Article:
The Most Important Goals of the 2011 Playoffs for the Vancouver Canucks

Sean LarsonContributor IIIJuly 7, 2011

The Most Important Goals of the 2011 Playoffs for the Vancouver Canucks

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    The 2011 Stanley Cup Playoffs were a magical two months for Canucks fans. During those two months we saw some magical goals.

    From Kevin Bieksa's freak goal that only he saw coming in Game 5 of the Western Conference Finals against the Sharks to Alex Burrows wrapping around the back of the net to win Game 2 of the Stanley Cup Finals, the Canucks' run to the final was full of magical moments.

    While the season may not have ended how Canucks fans had wanted, there are plenty of great moments to look back on.

    Countless times throughout the playoffs, different Canucks came up with goals when it mattered most.

    So let's look back at the most important goals from the 2011 Stanley Cup Playoffs for the Vancouver Canucks.

Honorable Mentions

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    Mikael Samuelsson vs. Blackhawks (Game 3)

    Mikael Samuelsson scored the go-ahead goal in the third period of Game 3 against the Blackhawks that would give Vancouver a 3-0 series lead. Blackhawks goalie Corey Crawford was out of position after a rebound attempt by Daniel Sedin, and Samuelsson took advantage of the opportunity. We'll choose to block out the memory of the next three games of the series though.

    Daniel Sedin vs. Predators (Game 6)

    The last thing the Canucks needed was another Game 7. Daniel Sedin made sure that didn't happen. At 9:28 in the 1st period, Sedin slapped in a rebound goal to give the Canucks a 2-0 lead. That would be all the goals that they would need. Vancouver would go on to win the game 2-1, eliminating the Predators, and advancing to the Western Conference Finals.

    Henrik Sedin vs. Sharks (Game 1)

    Coming out on top of the opening game of the Western Conference Finals was essential for Vancouver. That's exactly what they did with Henrik Sedin's go-ahead goal in the 3rd period of Game 1 against the Sharks. Christian Ehrhoff sent in a beautiful pass to Sedin in front of the net. Sharks goaltender Antti Niemi dropped to the ground in anticipation of a shot but Sedin cut across the crease, scoring a backhanded goal at 8:21, giving the Canucks the lead they would need to win Game 1.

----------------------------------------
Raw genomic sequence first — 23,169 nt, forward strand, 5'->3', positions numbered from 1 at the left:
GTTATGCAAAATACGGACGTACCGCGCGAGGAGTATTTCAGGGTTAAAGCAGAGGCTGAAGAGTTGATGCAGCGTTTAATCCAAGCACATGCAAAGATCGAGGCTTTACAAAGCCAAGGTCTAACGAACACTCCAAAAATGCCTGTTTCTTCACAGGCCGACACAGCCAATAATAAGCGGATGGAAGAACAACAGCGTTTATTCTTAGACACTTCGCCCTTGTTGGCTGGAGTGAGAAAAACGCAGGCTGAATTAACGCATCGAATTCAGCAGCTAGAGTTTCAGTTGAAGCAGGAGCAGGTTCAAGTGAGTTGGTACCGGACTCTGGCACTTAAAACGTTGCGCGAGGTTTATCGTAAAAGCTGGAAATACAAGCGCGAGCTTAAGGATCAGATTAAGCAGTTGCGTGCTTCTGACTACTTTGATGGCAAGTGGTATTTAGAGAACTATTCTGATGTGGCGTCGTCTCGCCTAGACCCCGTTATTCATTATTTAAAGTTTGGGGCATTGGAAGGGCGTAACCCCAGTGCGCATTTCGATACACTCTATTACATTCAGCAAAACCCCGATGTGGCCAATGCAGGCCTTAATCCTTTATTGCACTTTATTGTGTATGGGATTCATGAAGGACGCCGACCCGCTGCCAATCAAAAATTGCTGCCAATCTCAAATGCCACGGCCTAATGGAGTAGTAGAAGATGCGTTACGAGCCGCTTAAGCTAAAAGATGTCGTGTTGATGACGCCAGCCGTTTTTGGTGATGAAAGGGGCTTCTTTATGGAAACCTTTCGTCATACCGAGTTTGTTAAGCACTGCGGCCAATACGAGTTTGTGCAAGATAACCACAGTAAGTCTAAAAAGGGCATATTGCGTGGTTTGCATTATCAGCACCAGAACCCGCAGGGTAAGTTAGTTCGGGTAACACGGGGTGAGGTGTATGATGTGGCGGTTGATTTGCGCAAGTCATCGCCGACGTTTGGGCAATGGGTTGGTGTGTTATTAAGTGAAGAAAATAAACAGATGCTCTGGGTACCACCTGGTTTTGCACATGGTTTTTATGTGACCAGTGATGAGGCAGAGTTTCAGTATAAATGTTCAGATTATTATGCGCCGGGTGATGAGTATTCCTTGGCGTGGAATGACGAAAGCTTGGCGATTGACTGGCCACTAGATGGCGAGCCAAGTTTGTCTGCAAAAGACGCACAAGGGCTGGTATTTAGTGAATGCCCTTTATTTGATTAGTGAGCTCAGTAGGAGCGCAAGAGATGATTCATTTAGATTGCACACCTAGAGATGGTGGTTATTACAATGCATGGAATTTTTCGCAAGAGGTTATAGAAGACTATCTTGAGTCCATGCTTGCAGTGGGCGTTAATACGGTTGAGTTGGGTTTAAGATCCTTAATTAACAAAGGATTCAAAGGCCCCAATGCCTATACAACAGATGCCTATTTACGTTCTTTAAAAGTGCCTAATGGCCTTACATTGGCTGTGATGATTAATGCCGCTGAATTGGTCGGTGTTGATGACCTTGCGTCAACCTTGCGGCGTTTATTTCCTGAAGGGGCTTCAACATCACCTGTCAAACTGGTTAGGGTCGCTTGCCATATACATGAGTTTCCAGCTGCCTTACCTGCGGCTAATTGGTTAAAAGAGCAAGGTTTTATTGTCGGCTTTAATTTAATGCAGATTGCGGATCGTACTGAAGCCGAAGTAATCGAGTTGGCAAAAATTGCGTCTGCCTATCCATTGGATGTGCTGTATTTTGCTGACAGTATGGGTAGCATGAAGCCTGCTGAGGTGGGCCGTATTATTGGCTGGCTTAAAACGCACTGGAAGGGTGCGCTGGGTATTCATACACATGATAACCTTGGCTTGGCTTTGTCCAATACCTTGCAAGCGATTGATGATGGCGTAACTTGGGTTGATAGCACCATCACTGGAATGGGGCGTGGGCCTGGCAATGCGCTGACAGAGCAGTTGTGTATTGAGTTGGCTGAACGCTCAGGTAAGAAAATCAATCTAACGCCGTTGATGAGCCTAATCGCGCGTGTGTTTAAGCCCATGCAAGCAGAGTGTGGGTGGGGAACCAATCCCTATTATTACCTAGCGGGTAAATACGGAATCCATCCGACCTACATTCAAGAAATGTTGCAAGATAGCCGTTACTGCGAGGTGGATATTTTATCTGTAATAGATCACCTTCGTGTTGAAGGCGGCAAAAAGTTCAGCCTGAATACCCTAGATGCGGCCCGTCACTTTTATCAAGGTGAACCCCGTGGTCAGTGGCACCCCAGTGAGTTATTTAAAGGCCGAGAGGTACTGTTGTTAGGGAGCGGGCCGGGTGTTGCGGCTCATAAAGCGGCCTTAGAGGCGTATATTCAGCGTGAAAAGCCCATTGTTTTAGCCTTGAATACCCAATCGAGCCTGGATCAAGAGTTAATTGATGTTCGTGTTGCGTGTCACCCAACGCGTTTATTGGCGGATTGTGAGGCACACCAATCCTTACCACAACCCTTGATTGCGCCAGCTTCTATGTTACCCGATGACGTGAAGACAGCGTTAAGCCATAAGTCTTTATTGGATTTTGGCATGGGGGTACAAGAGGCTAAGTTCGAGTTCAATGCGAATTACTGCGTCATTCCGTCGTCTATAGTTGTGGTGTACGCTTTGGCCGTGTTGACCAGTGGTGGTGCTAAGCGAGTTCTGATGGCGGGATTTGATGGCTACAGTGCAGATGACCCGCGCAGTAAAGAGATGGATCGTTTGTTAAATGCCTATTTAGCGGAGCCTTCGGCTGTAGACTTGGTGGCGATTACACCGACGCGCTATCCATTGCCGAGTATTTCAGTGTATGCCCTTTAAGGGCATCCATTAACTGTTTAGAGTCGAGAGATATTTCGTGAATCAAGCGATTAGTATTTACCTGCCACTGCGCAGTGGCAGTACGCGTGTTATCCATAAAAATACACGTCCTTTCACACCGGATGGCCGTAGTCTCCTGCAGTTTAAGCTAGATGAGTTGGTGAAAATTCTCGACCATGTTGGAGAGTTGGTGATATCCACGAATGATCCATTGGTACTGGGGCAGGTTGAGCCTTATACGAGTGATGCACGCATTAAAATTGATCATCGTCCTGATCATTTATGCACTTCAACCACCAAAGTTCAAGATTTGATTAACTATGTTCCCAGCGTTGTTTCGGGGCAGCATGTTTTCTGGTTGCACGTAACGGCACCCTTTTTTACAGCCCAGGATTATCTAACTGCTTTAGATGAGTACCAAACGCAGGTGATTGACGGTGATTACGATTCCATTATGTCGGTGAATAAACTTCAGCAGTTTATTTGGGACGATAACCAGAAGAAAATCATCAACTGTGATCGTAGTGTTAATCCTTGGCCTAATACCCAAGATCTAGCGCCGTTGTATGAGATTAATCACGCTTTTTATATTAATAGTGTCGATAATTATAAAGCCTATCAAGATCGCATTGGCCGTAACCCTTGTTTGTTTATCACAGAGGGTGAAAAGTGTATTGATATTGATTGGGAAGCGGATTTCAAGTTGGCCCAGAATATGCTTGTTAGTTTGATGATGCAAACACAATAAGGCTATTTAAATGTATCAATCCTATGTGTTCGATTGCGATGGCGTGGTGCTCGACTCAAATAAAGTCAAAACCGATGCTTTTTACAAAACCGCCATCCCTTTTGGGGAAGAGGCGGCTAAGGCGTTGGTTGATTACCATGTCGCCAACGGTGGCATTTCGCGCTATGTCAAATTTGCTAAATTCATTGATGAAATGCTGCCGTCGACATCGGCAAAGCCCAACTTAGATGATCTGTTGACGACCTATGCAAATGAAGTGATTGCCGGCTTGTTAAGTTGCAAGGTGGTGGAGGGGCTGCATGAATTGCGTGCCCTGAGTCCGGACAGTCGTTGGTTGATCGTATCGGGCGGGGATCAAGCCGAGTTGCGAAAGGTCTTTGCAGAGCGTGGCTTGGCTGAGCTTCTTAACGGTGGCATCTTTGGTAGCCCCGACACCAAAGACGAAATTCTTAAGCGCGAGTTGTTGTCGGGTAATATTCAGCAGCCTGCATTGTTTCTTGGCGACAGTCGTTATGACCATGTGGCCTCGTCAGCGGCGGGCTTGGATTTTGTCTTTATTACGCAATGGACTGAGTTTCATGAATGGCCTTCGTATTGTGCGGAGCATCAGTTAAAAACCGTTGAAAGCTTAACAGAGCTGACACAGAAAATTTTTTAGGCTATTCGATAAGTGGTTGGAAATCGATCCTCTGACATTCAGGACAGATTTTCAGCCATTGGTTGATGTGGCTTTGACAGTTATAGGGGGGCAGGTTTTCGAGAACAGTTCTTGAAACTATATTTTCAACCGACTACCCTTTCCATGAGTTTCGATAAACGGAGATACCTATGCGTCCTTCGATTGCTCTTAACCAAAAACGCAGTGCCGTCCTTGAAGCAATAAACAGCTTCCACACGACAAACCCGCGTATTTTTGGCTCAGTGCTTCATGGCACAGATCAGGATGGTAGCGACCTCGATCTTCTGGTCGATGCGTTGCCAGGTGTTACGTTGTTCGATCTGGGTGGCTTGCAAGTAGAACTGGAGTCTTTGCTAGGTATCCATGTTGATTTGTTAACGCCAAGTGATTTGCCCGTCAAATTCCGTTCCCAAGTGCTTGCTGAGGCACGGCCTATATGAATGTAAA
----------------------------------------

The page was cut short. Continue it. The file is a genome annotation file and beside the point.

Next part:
Alex Burrows vs. Bruins (Game 2)

    Just under eight minutes into Game 2 of the Stanley Cup Final, Alex Burrows took another bite out of Boston. But this player, he did the biting with his stick, scoring the first goal of the game. While Vancouver might not have kept the lead this goal provided, it gave the Bruins quite the headache. What if the NHL had taken action against Burrows for his bite during Game 1? The league didn't choose to take any action against Burrows, and what did he do to thank the league for letting him play? He scored two goals and added one assist, with the second goal being an overtime game-winner to give Vancouver a 2-0 series lead going to Boston.


7. Round 2, Game 3: Ryan Kesler Overtime Game-Winner vs. Predators

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    Overtime in the playoffs is probably the most stressful thing a sports fan can go through. For 30 to 45 minutes, a fan will be tortured, knowing one mistake could spell disaster and a loss for their team.

    Ryan Kesler made sure he would end the torture for Canucks fans as he tipped in a goal just over halfway through the first overtime of Game 3 in Nashville.